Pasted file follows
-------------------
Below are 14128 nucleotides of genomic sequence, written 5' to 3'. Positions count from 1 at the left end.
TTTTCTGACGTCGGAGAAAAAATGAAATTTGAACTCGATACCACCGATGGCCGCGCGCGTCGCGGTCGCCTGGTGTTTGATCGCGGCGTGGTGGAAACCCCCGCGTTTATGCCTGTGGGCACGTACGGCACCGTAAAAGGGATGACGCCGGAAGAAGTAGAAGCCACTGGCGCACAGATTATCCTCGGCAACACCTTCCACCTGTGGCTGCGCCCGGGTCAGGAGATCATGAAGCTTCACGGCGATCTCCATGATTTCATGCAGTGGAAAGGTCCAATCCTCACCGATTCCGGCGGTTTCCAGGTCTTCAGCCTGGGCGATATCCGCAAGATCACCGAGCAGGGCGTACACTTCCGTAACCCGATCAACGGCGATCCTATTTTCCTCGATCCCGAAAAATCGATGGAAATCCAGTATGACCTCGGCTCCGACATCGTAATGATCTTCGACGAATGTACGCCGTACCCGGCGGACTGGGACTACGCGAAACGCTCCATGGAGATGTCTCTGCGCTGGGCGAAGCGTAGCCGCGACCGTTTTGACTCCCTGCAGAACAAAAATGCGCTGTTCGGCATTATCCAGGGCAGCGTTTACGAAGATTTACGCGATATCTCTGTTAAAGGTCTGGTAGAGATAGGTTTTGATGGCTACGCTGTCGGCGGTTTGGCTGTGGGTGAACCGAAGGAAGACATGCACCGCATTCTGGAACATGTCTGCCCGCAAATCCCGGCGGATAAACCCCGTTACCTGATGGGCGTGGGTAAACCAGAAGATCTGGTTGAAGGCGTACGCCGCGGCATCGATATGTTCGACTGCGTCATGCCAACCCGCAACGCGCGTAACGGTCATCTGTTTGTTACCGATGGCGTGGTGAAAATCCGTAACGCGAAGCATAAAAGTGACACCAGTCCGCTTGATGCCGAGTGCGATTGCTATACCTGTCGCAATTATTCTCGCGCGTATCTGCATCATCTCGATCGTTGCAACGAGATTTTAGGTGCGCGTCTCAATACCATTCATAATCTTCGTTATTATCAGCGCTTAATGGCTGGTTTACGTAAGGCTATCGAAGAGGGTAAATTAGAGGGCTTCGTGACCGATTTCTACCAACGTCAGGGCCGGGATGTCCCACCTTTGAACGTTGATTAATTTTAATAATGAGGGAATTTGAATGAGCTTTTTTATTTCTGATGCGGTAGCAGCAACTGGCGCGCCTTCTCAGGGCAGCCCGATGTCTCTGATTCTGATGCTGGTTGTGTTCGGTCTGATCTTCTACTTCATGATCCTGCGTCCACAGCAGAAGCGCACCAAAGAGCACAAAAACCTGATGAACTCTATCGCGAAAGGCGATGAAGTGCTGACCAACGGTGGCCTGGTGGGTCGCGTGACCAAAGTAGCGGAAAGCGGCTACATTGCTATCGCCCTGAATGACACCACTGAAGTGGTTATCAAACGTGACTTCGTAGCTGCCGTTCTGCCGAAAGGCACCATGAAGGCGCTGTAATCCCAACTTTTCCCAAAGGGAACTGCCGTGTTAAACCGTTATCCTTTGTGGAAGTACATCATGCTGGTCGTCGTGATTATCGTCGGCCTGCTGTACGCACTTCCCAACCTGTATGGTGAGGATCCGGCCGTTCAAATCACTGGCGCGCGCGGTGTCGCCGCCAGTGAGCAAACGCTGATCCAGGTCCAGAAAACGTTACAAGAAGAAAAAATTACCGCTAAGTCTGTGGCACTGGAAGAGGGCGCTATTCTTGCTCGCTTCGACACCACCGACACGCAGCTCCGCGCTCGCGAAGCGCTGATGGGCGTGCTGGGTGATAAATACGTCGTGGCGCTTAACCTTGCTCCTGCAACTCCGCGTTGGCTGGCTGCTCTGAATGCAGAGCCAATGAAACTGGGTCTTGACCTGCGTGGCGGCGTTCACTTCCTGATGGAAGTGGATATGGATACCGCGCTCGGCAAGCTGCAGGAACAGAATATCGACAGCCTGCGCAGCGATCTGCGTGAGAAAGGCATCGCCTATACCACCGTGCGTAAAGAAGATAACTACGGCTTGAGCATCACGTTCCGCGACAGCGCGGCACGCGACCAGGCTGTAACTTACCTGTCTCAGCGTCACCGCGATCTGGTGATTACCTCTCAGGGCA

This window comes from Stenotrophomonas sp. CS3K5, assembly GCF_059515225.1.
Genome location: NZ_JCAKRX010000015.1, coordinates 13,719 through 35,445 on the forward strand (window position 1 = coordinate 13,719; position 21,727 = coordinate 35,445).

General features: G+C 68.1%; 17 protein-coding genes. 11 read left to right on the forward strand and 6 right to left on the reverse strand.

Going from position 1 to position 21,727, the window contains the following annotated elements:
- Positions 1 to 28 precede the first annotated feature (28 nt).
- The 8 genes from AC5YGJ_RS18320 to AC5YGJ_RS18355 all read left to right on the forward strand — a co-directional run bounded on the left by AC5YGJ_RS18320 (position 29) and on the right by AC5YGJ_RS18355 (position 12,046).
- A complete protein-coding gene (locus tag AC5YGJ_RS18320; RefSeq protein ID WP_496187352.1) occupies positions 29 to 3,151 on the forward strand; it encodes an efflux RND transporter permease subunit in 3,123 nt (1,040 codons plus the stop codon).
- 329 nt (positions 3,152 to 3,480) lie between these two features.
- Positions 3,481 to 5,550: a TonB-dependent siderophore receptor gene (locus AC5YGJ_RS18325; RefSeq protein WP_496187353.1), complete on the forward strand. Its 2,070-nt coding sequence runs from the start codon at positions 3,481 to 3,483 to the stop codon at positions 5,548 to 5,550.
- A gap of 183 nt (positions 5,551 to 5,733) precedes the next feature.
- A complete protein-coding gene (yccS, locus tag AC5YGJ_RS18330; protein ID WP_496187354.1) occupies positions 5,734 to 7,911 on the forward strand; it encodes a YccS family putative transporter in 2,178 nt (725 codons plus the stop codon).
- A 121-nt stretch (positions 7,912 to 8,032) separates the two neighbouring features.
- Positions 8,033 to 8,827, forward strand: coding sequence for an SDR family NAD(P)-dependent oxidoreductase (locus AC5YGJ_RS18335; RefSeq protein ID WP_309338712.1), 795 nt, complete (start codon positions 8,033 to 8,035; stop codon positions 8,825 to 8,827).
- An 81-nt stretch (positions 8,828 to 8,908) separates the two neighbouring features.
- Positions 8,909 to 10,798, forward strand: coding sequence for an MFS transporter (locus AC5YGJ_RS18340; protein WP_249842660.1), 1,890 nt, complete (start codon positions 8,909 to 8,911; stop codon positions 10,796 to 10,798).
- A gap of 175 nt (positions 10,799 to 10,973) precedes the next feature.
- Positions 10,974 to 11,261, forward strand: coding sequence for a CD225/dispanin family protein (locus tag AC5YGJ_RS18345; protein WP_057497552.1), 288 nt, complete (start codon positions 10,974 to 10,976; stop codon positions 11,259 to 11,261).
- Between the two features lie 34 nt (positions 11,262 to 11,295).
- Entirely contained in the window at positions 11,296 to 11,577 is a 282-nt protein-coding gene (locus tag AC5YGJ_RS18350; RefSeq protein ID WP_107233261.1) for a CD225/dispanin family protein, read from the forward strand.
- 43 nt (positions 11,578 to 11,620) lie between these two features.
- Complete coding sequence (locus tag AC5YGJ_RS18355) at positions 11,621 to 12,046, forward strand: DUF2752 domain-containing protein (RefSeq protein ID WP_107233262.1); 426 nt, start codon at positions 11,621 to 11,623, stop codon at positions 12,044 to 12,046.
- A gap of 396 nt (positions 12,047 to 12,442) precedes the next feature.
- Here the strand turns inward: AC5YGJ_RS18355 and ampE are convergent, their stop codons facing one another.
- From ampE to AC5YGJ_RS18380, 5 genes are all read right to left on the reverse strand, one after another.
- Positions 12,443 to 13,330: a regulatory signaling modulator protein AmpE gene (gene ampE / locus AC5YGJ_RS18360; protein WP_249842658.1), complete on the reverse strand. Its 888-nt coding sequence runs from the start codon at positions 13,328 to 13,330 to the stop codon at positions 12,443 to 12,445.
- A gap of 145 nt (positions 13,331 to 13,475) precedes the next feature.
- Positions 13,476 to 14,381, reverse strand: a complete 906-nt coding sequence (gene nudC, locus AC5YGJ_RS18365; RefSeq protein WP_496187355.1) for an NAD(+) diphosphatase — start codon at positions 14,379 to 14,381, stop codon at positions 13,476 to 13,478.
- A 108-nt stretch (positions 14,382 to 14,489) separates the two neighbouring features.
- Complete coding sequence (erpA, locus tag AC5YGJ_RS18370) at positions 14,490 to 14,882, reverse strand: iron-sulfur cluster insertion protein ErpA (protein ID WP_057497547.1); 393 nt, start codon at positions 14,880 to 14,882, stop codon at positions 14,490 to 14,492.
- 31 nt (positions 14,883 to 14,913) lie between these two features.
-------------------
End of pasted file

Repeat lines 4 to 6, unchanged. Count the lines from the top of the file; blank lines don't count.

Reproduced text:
Genome location: NZ_JCAKRX010000015.1, coordinates 13,719 through 35,445 on the forward strand (window position 1 = coordinate 13,719; position 21,727 = coordinate 35,445).

General features: G+C 68.1%; 17 protein-coding genes. 11 read left to right on the forward strand and 6 right to left on the reverse strand.

Going from position 1 to position 21,727, the window contains the following annotated elements: